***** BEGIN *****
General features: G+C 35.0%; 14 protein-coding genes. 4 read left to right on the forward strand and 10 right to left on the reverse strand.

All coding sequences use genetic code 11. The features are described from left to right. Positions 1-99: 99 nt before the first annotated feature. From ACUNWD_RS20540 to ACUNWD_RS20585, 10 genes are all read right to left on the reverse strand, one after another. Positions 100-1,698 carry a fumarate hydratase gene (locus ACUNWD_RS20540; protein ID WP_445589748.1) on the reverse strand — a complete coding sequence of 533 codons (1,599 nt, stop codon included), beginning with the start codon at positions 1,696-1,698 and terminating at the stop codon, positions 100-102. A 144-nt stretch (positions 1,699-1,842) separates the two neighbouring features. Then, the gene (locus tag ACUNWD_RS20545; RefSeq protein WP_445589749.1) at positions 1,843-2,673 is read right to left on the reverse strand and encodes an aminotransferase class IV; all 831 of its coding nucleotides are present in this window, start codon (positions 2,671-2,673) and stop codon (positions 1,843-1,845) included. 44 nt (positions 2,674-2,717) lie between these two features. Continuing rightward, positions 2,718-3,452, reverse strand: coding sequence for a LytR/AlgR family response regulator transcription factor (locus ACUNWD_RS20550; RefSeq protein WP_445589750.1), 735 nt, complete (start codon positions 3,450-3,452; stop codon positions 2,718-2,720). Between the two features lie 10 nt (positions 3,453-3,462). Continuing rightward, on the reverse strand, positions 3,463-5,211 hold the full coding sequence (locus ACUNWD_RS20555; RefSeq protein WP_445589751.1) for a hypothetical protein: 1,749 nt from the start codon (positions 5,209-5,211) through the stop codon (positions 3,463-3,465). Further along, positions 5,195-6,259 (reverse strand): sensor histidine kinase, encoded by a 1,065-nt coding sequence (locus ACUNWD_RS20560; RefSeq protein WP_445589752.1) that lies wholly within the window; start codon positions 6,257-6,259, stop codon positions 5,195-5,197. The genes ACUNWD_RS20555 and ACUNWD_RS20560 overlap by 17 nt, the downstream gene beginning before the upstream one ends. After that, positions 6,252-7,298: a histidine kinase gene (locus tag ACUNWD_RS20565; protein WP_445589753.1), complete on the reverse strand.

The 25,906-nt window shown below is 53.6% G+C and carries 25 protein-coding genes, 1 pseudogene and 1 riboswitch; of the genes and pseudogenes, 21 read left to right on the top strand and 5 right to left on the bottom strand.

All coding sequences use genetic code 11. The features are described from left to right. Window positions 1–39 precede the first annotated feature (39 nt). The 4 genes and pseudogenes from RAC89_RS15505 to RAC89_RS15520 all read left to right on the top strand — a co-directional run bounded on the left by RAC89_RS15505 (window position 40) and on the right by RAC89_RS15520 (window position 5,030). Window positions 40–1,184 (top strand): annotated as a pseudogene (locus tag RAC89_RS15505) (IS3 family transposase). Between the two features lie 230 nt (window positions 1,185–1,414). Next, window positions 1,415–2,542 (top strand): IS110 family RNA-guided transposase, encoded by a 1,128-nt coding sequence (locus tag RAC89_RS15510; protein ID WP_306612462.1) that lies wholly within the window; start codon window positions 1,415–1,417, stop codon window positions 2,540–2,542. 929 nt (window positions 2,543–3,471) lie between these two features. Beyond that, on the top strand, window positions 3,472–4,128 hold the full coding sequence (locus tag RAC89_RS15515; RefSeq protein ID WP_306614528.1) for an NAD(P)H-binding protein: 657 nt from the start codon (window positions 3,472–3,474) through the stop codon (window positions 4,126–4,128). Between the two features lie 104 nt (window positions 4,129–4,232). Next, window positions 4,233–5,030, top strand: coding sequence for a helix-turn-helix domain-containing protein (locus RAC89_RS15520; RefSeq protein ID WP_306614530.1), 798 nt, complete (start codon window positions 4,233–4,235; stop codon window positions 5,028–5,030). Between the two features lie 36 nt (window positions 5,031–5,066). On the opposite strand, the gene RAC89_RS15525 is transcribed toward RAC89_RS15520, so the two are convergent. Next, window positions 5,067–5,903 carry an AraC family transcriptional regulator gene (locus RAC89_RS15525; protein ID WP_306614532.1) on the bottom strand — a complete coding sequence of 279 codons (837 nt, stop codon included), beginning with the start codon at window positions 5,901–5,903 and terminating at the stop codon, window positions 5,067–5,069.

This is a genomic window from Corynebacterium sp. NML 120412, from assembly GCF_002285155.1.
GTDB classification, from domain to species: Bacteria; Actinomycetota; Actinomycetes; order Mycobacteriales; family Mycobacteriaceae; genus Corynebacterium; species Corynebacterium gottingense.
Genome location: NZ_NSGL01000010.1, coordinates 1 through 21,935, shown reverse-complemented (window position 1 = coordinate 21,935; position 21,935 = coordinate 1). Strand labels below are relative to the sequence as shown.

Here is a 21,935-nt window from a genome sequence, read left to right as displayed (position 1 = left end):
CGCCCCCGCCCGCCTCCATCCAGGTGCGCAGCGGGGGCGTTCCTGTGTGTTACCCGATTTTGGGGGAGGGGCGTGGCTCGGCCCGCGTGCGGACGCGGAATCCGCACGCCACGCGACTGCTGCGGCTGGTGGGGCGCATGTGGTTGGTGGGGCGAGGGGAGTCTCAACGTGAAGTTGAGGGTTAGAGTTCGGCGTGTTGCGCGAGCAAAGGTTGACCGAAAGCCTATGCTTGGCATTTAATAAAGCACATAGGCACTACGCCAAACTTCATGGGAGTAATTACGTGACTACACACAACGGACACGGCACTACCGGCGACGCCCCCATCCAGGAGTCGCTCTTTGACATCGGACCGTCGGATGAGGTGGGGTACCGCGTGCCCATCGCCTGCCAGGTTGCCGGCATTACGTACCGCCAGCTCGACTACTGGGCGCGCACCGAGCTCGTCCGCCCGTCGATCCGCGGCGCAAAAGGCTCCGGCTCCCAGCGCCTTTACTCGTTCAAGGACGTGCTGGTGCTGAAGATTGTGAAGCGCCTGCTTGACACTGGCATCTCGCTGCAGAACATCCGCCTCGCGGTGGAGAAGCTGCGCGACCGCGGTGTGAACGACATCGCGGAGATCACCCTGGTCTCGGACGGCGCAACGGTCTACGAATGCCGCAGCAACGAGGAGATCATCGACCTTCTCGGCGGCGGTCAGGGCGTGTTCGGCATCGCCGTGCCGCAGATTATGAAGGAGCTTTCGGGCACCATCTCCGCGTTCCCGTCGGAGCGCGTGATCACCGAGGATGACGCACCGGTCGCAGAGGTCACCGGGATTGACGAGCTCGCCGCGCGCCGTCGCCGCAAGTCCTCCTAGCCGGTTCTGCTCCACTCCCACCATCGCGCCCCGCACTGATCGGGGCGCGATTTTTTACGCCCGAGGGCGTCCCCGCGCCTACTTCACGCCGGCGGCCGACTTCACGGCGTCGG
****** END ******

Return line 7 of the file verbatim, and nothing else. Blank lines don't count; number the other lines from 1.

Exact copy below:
Genome location: NZ_NSGL01000010.1, coordinates 1 through 21,935, shown reverse-complemented (window position 1 = coordinate 21,935; position 21,935 = coordinate 1). Strand labels below are relative to the sequence as shown.